• Saturday, July 20, 2024
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Keeping the Nigerian ship afloat


Former President of United States of America, Abraham Lincoln, once said: “I like a man proud of the place in which he lives. I like to see a man live so that his place will be proud of him.”

Patriotism is a positive force to have in a nation. Just like filial piety, it is something that comes from the heart. It is inspired by a sense of national identity. When a citizen is proud of his or her country, and is ready to sacrifice personal interests for the good of the country, such a citizen can be said to have developed a strong feeling of national identity and, therefore, to be patriotic.

Are Nigerians patriotic? Beyond just when our national football teams are playing against foreign teams, do we feel and talk as if we are members of one big family? It should trouble every one of us that after a century of amalgamation and 54 years of nationhood, Nigeria is still confronted with a dishevelled structure. Most Nigerians are dissatisfied with the past and sceptical of the future. We have no commitments, only passing enthusiasms. The only thing we seem committed to is unrelenting cynicism which we parade like a mark of honour.

Few days to 2015 general elections, Nigerians have retreated again into cynicism; threat of fire and brimstone over outcome of an election that has not taken place has rented the air and political office seekers are being asked to sign superficial non-violence pact. We are faced with dangerous tendency of mutual distrust and total lack of confidence in our nation and seemingly inbuilt attitude by many to hate the country. Beyond filling Nigerian as nationality for official document, majority in the country are more at home with their various ethnic identities.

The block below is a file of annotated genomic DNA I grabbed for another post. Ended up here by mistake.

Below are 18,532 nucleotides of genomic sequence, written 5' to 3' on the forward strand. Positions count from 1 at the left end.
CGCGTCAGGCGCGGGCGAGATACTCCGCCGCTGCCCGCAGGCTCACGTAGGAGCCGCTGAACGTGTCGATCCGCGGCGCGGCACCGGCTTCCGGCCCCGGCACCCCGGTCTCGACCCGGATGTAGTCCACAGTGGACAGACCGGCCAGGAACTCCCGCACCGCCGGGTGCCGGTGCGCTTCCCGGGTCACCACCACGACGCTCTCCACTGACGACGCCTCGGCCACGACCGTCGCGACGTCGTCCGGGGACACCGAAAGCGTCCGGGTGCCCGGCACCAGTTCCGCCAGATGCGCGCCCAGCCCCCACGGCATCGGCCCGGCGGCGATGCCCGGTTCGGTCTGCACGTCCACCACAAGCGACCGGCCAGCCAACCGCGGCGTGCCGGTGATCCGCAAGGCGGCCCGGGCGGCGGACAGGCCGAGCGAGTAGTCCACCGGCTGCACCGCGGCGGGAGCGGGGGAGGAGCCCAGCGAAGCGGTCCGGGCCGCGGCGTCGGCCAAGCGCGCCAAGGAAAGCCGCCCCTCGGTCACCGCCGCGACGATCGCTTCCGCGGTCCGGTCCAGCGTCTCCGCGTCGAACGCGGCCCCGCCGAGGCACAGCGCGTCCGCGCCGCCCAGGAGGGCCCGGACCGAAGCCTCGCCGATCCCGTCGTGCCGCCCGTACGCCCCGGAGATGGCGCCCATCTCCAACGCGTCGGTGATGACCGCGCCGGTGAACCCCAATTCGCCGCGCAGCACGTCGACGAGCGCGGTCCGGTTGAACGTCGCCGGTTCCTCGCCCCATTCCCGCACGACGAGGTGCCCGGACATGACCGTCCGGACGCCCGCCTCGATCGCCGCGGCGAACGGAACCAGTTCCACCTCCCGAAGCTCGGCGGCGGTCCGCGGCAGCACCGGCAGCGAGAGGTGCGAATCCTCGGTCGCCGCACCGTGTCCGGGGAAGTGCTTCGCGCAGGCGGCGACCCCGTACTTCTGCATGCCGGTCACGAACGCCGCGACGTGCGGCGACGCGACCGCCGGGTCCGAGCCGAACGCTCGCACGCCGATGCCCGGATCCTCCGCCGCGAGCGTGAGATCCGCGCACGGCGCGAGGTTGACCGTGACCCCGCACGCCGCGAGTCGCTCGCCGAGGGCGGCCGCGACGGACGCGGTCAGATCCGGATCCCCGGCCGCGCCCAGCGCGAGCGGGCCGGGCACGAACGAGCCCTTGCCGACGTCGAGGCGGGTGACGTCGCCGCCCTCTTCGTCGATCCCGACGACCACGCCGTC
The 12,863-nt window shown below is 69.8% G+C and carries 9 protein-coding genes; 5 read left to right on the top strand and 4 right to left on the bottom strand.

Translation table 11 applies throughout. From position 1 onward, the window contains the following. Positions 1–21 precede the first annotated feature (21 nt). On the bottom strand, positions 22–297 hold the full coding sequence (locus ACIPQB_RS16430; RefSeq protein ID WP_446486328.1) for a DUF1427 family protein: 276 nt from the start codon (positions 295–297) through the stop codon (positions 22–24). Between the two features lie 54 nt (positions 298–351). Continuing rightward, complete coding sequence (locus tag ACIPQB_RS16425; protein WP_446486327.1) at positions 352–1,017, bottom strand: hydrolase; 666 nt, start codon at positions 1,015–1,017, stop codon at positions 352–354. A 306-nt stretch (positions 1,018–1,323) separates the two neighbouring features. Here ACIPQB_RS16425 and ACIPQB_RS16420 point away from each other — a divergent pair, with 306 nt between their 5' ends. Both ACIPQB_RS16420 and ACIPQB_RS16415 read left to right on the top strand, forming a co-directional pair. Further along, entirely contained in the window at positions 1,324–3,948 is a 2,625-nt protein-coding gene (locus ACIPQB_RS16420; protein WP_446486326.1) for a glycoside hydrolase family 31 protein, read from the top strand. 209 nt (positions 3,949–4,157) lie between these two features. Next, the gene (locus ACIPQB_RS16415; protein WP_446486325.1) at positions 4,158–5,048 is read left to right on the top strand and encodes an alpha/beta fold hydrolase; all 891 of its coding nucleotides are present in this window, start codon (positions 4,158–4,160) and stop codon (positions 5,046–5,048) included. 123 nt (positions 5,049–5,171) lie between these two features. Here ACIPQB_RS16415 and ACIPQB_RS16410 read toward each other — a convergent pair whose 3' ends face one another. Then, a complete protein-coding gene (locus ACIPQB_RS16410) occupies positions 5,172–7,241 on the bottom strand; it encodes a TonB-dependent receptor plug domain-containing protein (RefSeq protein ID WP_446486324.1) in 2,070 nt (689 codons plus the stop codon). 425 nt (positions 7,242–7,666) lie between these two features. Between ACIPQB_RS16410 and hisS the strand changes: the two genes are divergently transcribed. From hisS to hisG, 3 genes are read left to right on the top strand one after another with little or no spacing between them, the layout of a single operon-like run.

Today, what prevents Nigeria from being a real giant is our weak national identity and lack of unity. It is dismaying to see fellow citizens putting up disposition and utterances that show absolute hatred for the country. Let me stress here that one is not trying to state that identifying with one’s nation should entail being foolishly in support of the country even when the leaders and followers toe the wrong path. Rather, a proper national identification is one that prompts citizens to speak out against bad policies of the leaders and to correct those who misbehave and bring shame to the nation. But, this should be done with utmost civility.

Undoubtedly, Nigeria has some of the best natural and human resources in the world. Unfortunately, we have not really made much progress because of the lackadaisical attitude of Nigerians towards their own country. Perhaps we lost our sense of patriotism due to the misfortune of getting very many selfish and misinformed leaders who survive by fanning the embers of ethnicity and sectional loyalties at the expense of nationalism. Through the selfish and parochial tendencies of some of our leaders, lots of Nigerians have imbibed wrong attitudes that have consistently jeopardised the process of nation building.